A September of syncope, sutures, and sossing

Now that we’ve turned the calendar page into October, I’ll capture a little of what my journal for September shows: (warning–I’m going to describe shuddery stuff.)

• Sept 7 My cousin died in the night, after a lifetime of living with Cystic Fibrosis. Chris, I loved you.

• Sept 14 Morning surprise: K had an episode of syncope (fainting) at school, and with a bloody nose, racing pulse, and extended dizziness, we got to take an ambulance trip on the ferry. K was three layers deep, riding beneath a blanket on a gurney inside an ambulance aboard the ferry. She’s okay now; she was dehydrated and fighting a virus.

• Sept 15 Early morning appointment for a punch biopsy on the roof of my mouth. There was a bit more bleeding than expected; it probably wasn’t such a good idea to teach the same day. Hidden talent: I can swallow lots of blood without anyone suspecting and without upchucking. [My journal goes on for some length about malignant melanoma, since that’s what the biopsy was looking for. My dentist found a suspicious-looking spot in a strange place–on my palate. Moral: Don’t put off going to the dentist just because you’ve never had a cavity!]

What does it feel like to wait for a possibly cancerous biopsy to come back?

–A near-constant tension between pushing the thought from my head and keeping it there intentionally, to deal with it slowly and on my terms.

–Intense waves of sadness. Grief for my children and my husband.

–Every few minutes, this is necessary: a brisk, stern sweeping of the mind and a re-focusing on the task at hand. The thought of cancer is cancerous itself; worries spread and invade, taint, color, darken.

–In the first couple of days, when I really felt sorry for myself because I couldn’t eat much of anything and I was waking up in the night, I commandeered some of B’s cozy pants for Cancer Pants and did an Anti-Cancer Dance and went on a couple of Anti-Cancer Rants. It’s a very good idea.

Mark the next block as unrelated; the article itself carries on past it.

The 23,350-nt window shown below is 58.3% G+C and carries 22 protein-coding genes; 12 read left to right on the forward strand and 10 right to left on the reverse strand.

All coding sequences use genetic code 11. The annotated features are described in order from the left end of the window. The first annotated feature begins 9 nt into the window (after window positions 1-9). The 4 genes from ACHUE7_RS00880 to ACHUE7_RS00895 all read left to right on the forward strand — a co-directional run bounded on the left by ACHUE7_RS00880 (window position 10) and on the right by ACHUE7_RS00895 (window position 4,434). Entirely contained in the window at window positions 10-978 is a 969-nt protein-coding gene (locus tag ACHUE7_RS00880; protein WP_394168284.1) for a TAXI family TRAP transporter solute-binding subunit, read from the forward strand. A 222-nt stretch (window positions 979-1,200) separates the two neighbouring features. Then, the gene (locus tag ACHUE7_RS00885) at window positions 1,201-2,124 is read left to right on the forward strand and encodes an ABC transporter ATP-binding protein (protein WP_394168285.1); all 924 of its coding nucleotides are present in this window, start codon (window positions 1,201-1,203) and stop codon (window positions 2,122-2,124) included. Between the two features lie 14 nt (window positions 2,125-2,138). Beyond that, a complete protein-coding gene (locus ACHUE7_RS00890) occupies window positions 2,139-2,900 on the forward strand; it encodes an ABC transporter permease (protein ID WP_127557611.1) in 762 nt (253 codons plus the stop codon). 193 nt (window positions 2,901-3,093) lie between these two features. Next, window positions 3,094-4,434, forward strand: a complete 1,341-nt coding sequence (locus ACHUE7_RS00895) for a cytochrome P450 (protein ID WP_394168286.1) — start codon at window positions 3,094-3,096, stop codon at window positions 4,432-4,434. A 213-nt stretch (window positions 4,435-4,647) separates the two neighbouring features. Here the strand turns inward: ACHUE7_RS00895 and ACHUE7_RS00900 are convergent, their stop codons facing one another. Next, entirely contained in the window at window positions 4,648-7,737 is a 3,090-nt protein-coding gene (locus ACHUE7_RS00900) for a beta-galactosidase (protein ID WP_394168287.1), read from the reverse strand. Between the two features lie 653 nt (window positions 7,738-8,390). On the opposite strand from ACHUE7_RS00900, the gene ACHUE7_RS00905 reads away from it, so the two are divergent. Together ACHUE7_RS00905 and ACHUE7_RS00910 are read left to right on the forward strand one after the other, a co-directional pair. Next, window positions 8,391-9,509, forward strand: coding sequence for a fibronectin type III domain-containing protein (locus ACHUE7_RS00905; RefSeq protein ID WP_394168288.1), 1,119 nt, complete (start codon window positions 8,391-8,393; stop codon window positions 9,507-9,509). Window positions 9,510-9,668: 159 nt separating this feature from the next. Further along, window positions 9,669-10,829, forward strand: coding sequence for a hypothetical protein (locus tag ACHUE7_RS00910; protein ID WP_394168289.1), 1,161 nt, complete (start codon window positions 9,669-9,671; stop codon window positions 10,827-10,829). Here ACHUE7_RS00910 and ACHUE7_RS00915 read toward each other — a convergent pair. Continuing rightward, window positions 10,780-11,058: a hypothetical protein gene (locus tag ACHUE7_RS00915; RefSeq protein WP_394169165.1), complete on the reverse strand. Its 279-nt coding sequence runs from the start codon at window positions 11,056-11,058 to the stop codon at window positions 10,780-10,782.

• Sept 25 Call from the school nurse–this time, S is there with the end of her finger, which she sliced along with a head of lettuce in her Foods class. To the clinic, where dear G sutured her ring finger back into shape.

• Sept 29 Celebrate everything! The biopsy indicates a melanotic macule, which is completely benign. The only time I have ever felt this kind of physical, ongoing relief is after the successful births of the children.

So we come to sossing (v.): to fall at once into a chair or seat; to sit lazily.

2015-10-03 14.37.59

Happiness: the puppy and the garden that were thriving all September. It’s time to bring in the green tomatoes!

6 thoughts on “A September of syncope, sutures, and sossing

  1. No more medical emergencies for your family outside of B’s job. You’ve had your fill. We are all happy that it all has ended well. ❤

  2. I felt a huge range of emotions while reading this post! I’m so thankful that it all ended reasonably well (although I bet S’s finger is quite tender still, poor thing)! And I was completely ignorant of the word “sossing,” so thank you for adding that to my vocabulary. (When I initially read it in your post title, I thought perhaps it had something to do with getting “soused.”) 🙂

    • Brooke!!! I haven’t known what your travel blog was, so now I can follow your adventures from home. I’ve been thinking of you and all the beautiful newness/oldness that you’re experiencing in Spain. I only learned the word ‘soss’ recently while playing Boggle. It’s a good one! (And non-alcoholic to boot :))

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